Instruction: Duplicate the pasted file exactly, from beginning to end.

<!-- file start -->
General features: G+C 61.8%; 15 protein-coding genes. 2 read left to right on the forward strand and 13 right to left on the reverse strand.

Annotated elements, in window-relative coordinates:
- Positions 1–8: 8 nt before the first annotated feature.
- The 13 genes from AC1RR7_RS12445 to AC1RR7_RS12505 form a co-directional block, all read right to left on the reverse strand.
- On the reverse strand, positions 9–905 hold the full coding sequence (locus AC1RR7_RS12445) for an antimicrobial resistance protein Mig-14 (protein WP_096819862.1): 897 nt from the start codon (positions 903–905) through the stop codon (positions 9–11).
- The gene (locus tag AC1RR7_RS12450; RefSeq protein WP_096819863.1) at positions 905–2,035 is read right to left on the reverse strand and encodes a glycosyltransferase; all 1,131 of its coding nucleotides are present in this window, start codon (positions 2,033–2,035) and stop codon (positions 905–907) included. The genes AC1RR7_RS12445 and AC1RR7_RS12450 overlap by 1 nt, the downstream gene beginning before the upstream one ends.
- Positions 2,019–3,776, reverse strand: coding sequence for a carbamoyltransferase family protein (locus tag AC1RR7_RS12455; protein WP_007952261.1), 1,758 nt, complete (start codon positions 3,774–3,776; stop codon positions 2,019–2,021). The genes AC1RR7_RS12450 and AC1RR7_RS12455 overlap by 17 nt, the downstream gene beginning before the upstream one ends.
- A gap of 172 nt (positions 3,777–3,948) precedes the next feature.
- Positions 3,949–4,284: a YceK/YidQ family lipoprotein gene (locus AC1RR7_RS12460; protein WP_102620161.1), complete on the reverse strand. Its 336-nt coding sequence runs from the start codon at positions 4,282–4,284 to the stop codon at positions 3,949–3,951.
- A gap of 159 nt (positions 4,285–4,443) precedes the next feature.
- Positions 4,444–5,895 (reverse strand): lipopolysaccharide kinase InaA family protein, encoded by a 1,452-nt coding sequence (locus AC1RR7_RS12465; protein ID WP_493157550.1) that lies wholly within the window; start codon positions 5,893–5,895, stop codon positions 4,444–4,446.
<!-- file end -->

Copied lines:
General features: G+C 61.8%; 15 protein-coding genes. 2 read left to right on the forward strand and 13 right to left on the reverse strand.

Annotated elements, in window-relative coordinates:
- Positions 1–8: 8 nt before the first annotated feature.
- The 13 genes from AC1RR7_RS12445 to AC1RR7_RS12505 form a co-directional block, all read right to left on the reverse strand.
- On the reverse strand, positions 9–905 hold the full coding sequence (locus AC1RR7_RS12445) for an antimicrobial resistance protein Mig-14 (protein WP_096819862.1): 897 nt from the start codon (positions 903–905) through the stop codon (positions 9–11).
- The gene (locus tag AC1RR7_RS12450; RefSeq protein WP_096819863.1) at positions 905–2,035 is read right to left on the reverse strand and encodes a glycosyltransferase; all 1,131 of its coding nucleotides are present in this window, start codon (positions 2,033–2,035) and stop codon (positions 905–907) included. The genes AC1RR7_RS12445 and AC1RR7_RS12450 overlap by 1 nt, the downstream gene beginning before the upstream one ends.
- Positions 2,019–3,776, reverse strand: coding sequence for a carbamoyltransferase family protein (locus tag AC1RR7_RS12455; protein WP_007952261.1), 1,758 nt, complete (start codon positions 3,774–3,776; stop codon positions 2,019–2,021). The genes AC1RR7_RS12450 and AC1RR7_RS12455 overlap by 17 nt, the downstream gene beginning before the upstream one ends.
- A gap of 172 nt (positions 3,777–3,948) precedes the next feature.
- Positions 3,949–4,284: a YceK/YidQ family lipoprotein gene (locus AC1RR7_RS12460; protein WP_102620161.1), complete on the reverse strand. Its 336-nt coding sequence runs from the start codon at positions 4,282–4,284 to the stop codon at positions 3,949–3,951.
- A gap of 159 nt (positions 4,285–4,443) precedes the next feature.
- Positions 4,444–5,895 (reverse strand): lipopolysaccharide kinase InaA family protein, encoded by a 1,452-nt coding sequence (locus AC1RR7_RS12465; protein ID WP_493157550.1) that lies wholly within the window; start codon positions 5,893–5,895, stop codon positions 4,444–4,446.